Accurate Sampling Helps Ensure Proper IPP Reporting, Compliance
The Santa Rosa Industrial Waste Program in northern California serves an area of about 280 square miles that includes Santa Rosa...
by Rachel Schneider
The Santa Rosa Industrial Waste Program in northern California serves an area of about 280 square miles that includes Santa Rosa, Rohnert Park, Sebastopol, Cotati, and the South Park Sanitation District. Incoming flow to the wastewater treatment plant during dry weather averages 16-17 mgd, depending on the application of water conservation programs. Between October and May, the plant is not typically allowed to discharge any effluent, so it must be recycled. To maintain a high-quality effluent for recycling purposes, industrial waste program personnel must strictly enforce regulations governing businesses that discharge wastewater into the Santa Rosa Subregional Water Reclamation System.
The new portable Hach Sigma SD900 Automatic Sampler Controller
Because the subregional system regulates a low-water-supply area, meeting or exceeding discharge standards is critical. As one of the largest water recyclers in the world, the system supplies irrigation water to 6,400 acres of farmlands, vineyards, and landscaping sites. While most of the recycled water is directed towards agricultural uses, other projects also take advantage of the high-quality effluent. For example, the award-winning Calpine Geysers Recharge Project transports reclaimed water from Santa Rosa nearly 30 miles for injection into geothermal reservoirs. The heated water then provides steam to the geothermal electricity plants served by the geysers.
The Santa Rosa wastewater treatment plant uses a conventional activated sludge system, followed by anthracite filtration to remove colloidal materials. The final step is ultraviolet disinfection. This tertiary water treatment process leads to a very high quality effluent -- and this quality is dependent on the analysis and management of industrial waste streams feeding into the plant.
“We have a very unique system,” said Chris Murray, Environmental Compliance Inspector for the City of Santa Rosa Water Agency. “Not very many cities pump their effluent nearly 30 miles, including up a 3,000-foot hill, to inject it into steam beds.”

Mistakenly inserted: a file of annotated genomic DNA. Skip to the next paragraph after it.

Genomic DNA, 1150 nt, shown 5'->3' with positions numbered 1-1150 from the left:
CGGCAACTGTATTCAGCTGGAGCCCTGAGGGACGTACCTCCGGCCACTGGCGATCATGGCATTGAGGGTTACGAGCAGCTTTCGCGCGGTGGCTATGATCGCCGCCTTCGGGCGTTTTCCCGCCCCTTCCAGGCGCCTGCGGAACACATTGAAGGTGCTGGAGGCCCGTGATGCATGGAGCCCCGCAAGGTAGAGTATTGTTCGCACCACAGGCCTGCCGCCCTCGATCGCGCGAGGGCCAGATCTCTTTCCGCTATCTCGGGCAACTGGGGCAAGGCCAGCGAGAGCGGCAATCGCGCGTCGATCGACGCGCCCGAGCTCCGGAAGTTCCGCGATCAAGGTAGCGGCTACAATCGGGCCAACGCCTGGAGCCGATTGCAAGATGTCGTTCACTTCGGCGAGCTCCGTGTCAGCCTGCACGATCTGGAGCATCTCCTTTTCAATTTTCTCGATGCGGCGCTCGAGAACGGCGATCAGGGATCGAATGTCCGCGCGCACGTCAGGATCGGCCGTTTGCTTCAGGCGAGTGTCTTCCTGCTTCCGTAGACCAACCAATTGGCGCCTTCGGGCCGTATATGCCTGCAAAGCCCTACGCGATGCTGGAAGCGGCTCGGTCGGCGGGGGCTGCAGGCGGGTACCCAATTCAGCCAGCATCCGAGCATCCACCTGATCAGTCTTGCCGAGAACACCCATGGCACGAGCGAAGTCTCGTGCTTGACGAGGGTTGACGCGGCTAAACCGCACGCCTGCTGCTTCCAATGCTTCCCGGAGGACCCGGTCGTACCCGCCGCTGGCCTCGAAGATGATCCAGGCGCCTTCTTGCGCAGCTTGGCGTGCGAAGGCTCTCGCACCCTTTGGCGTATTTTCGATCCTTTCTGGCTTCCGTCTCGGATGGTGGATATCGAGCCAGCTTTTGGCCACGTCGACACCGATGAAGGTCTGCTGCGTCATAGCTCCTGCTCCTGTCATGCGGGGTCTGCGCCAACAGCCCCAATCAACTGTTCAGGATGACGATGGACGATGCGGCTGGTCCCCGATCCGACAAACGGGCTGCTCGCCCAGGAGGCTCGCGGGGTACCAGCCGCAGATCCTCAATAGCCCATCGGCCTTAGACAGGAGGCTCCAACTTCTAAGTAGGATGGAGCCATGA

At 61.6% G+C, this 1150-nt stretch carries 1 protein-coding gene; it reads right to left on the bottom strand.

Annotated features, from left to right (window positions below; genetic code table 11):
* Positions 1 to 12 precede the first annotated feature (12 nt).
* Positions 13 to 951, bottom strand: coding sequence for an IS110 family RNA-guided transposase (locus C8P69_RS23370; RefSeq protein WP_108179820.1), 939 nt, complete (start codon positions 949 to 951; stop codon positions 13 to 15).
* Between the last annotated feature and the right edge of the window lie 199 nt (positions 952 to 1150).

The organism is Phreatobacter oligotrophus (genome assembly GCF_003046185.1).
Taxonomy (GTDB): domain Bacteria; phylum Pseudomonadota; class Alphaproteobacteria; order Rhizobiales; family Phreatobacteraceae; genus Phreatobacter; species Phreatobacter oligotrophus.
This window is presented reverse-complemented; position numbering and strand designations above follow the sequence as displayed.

Source Control Program
This unique, fragile system must have a good source control program. Within the Santa Rosa Subregional Water Reclamation System, 35 significant industrial users have been identified, including metal finishers, food processors and semi-conductor plants. System inspectors must report to the EPA concerning these users on an annual basis. An additional 1,200-1,300 permit holders must also be monitored. These dischargers range from dry cleaners to printers to auto shops to car washes. Groundwater remediation sites are another waste stream source for the service area.
The wastewater treatment plant must be protected from toxics and particularly heavy metals. The data must be accurate and the means of sampling must be reliable. Monitoring is the only way that inspectors can determine whether dischargers are in compliance. In addition, discharge fees are adjusted based on the type and strength of each stream, which is determined by sample analysis. For example, there is a variable surcharge for biochemical oxygen demand and total suspended solids determined by loadings in pounds. This analysis is especially important for discharge from food processors and other facilities handling organics.
“We have two Environmental Compliance Inspectors I who perform the sampling and set up our monitoring stations at the significant industrial user sites,” Murray said. “These stations are typically set up with Hach Sigma automatic sampler systems, which will include either the old 800 model units or the newer 900 and 900-Max units.”